What Plan Sponsors Revealed about Retirement Plan RFPs

We recently came across some fascinating survey results in a great article tweeted out by PLANSPONSOR, one of our favorite resources for retirement benefits information. 

"For fiduciary reasons, it is recommended that retirement plan sponsors benchmark their providers every three to five years by issuing a request for proposals (RFP) or a request for information (RFI)."

The article sheds light on some candid feedback from a recent survey asking Retirement Plan Sponsors how often they benchmark providers (issuing RFPs/RFIs, surveys, negotiate fees, etc.)

The results were surprising, maybe even a bit frightening. According to the survey, 31% of sponsors don't evaluate as often as they should. Don't worry though, there's light at the end of the "fiduciary tunnel".

Are you one of the 31% falling behind the industry benchmarking standard? 

The Truth About How Many RFPs Retirement Plan Sponsors Should Issue Chart

Survey respondents: Newsdash readers polled, 84.8% work in a plan sponsor role, 6.1% advisers/consultants and TPAs/recordkeepers/investment managers, 3% are attorneys.


Nearly half of responding readers (45.7%) reported that the last time their company issued an RFP or RFI just to benchmark a plan provider was in the past one to two years. Twenty percent reported that it was more than 10 years ago.

Slightly more than 17% indicated the last time their company issued an RFP or RFI just to benchmark a plan provider was in the past three to five years, and 5.7% said it was in the past five to 10 years. 'We never have' and 'Don’t know' were each selected by 5.7% of respondents.

Of course, whether or not retirement plans RFPs are even worthwhile is an on-going debate. More importantly though, the article highlighted something that could directly impact a plan sponsor's bottom line:

"More than one-third (34.3%) said their company found something in the RFP or RFI responses that led to a change in providers." 

So let's assume RFPs are worth the time and investment (hint: don't do it through Word or Excel). How do you get the most value out of a provider evaluation?

Leveraging Plan Sponsor Feedback 

The article quoted many plan sponsors who gave valuable and practical tips for how to get the most out of your RFPs. Below are a few of our favorites: 


"Issuing an RFP or RFI is a great way to get current providers to negotiate fees.”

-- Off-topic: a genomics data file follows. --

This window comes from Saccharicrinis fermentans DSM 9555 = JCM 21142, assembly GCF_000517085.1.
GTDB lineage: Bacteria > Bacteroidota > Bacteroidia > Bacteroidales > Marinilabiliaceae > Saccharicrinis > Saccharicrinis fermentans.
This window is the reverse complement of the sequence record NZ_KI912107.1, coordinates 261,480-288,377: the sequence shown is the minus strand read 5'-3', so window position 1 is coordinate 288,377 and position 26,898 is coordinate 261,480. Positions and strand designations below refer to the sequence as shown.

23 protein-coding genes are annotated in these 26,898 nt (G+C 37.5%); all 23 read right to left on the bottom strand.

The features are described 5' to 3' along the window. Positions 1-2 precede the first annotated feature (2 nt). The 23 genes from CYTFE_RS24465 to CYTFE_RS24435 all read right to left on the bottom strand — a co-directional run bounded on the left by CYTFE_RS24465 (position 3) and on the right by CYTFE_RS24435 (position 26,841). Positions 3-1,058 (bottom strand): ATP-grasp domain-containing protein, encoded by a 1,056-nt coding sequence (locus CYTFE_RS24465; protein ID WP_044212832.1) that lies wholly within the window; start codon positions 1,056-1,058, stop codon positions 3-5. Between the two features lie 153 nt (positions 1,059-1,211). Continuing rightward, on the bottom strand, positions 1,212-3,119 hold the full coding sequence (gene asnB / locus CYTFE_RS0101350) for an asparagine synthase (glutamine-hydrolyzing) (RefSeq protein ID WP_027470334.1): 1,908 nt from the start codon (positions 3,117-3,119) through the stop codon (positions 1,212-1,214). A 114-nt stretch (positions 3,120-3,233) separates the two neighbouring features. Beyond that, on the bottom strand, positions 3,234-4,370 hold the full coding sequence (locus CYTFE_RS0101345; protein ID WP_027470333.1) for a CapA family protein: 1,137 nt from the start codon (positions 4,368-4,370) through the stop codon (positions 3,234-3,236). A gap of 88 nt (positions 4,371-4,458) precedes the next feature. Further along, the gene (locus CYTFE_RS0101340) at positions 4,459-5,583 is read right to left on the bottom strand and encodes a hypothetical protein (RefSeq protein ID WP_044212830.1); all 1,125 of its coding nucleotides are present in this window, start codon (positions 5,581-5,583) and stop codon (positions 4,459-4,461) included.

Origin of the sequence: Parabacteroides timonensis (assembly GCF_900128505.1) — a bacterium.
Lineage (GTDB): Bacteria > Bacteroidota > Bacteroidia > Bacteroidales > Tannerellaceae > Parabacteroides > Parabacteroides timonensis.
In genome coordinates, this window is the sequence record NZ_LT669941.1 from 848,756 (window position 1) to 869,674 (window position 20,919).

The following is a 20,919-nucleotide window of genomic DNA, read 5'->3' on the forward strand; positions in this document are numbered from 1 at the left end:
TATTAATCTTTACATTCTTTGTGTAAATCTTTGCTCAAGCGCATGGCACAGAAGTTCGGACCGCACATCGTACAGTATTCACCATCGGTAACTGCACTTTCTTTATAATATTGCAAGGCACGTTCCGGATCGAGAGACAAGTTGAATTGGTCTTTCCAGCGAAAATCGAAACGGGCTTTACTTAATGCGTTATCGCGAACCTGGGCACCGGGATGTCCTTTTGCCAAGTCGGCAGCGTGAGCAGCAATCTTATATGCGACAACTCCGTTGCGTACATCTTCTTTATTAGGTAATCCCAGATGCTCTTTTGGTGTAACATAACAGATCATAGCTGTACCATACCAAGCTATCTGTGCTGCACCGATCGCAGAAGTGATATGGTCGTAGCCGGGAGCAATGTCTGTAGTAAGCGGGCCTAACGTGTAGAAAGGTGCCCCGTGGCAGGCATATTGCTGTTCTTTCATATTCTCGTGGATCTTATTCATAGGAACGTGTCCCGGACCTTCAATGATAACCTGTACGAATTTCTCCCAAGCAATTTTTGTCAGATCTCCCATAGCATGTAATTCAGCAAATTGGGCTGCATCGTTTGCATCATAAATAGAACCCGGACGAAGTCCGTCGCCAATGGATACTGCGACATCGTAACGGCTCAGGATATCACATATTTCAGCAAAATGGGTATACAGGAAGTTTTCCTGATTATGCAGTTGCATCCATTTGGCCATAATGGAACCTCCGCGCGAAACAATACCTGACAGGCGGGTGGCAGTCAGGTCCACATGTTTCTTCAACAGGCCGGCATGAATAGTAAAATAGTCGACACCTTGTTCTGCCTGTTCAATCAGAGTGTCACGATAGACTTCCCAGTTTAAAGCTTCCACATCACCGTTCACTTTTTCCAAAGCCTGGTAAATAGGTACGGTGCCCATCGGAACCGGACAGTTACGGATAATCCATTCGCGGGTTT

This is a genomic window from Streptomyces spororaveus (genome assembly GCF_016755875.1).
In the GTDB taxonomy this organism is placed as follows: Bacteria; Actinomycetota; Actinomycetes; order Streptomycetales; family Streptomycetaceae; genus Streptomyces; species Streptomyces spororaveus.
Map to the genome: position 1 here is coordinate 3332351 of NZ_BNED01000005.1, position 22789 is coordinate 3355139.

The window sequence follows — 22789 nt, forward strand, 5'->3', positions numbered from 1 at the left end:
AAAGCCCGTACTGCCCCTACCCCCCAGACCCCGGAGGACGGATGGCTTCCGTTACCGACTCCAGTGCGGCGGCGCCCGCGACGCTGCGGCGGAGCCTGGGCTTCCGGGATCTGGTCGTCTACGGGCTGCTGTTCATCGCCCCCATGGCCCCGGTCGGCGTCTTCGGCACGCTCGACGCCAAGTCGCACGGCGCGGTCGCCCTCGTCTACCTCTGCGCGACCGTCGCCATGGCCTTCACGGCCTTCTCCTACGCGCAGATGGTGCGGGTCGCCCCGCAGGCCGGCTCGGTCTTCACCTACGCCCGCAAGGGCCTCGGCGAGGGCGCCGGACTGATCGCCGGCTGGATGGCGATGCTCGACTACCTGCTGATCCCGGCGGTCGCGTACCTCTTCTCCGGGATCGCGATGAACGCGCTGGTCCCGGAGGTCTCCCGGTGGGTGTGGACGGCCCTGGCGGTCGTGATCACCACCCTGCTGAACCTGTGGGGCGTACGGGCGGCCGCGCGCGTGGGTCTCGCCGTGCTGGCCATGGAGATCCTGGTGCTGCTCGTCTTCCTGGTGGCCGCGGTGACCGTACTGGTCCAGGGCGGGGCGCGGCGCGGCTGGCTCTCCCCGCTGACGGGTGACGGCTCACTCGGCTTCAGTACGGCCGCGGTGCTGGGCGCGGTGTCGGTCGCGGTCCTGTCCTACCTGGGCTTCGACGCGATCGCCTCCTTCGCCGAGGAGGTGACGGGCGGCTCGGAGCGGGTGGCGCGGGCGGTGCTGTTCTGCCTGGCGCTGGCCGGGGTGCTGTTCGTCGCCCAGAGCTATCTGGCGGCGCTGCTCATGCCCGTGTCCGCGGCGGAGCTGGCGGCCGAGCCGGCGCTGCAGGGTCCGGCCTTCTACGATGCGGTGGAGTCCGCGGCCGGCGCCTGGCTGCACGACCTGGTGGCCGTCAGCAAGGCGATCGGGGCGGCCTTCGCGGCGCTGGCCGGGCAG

"We did an RFI for benchmarking, which led to the decision to put out a full RFP and switch to a zero-revenue-share model." 

"We review everyone associated with our plan every 3 to 5 years, including recordkeeper, consultant, and ERISA attorney.”

"Prior to doing an RFP, we conducted an online survey. Based on the answers received, we elected to conduct an RFP, inviting new providers as well as our current provider. Based on the interview and the findings from the survey, we decided that switching providers would better meet our needs and the needs of our employees."

"We benchmark our provider regularly for services and fees by using surveys, adviser recommendations and generally available information. We would not issue an RFP unless we were serious about making a potential change. We don't do fishing expeditions. It's not fair to the staff who have to do it or the providers responding."

"Benchmarking empowered us to renegotiate fees with our current provider without changing providers.


Takeaways: 

  • RFPs/RFIs can be a great way to negotiate fees
  • Plan Sponsors can find better fit providers through RFP/RFI evaluation
  • Added fiduciary compliance
  • Use concise RFIs for benchmarking 
  • Don't issue an RFP unless you're serious about making a change 

Pitfalls to Avoid

Of course, not all the respondents feedback was a glowing recommendation for RFPs. The top RFP process complaints? Exactly what you'd expect:

  • Too time consuming and labor intensive for stakeholders
  • Responses don't provide the information we need
  • Hard to compare apples to apples across providers

Luckily, there are few best practices you can utilize to avoid these hazards. 

Keep it Simple

  • First, okay yes we’re a bit biased, but if you didn't know there are RFP software tools that make issuing RFPs easier.
  • Keep the number of invited respondents manageable by issuing a broader RFI first then move to a shortlisted RFP based on best fit (target 4-6 for a final RFP).
Ask the right questions
  • Understand the difference between an RFI and a RFP, it will help you get the right information.
  • Meet internally with leaders and key stakeholders to define clear requirements based on your organization

Compare side-by-side

  • Compare RFP responses across vendors and evaluate what's important.
  • For complex RFPs, consider using weighted scoring, and then comparing overall scores.


The more manageable plan sponsors and consultants can make the process, the easier it will be to keep up with benchmark recommendations and comply with fiduciary responsibilities.


 

You might also like

  1. Adding Value for Retirement Plan Consultants [web page]  
  2. How to Master Your RFP Process [webinar]
  3. RFPs Are (Not) Dead [blog]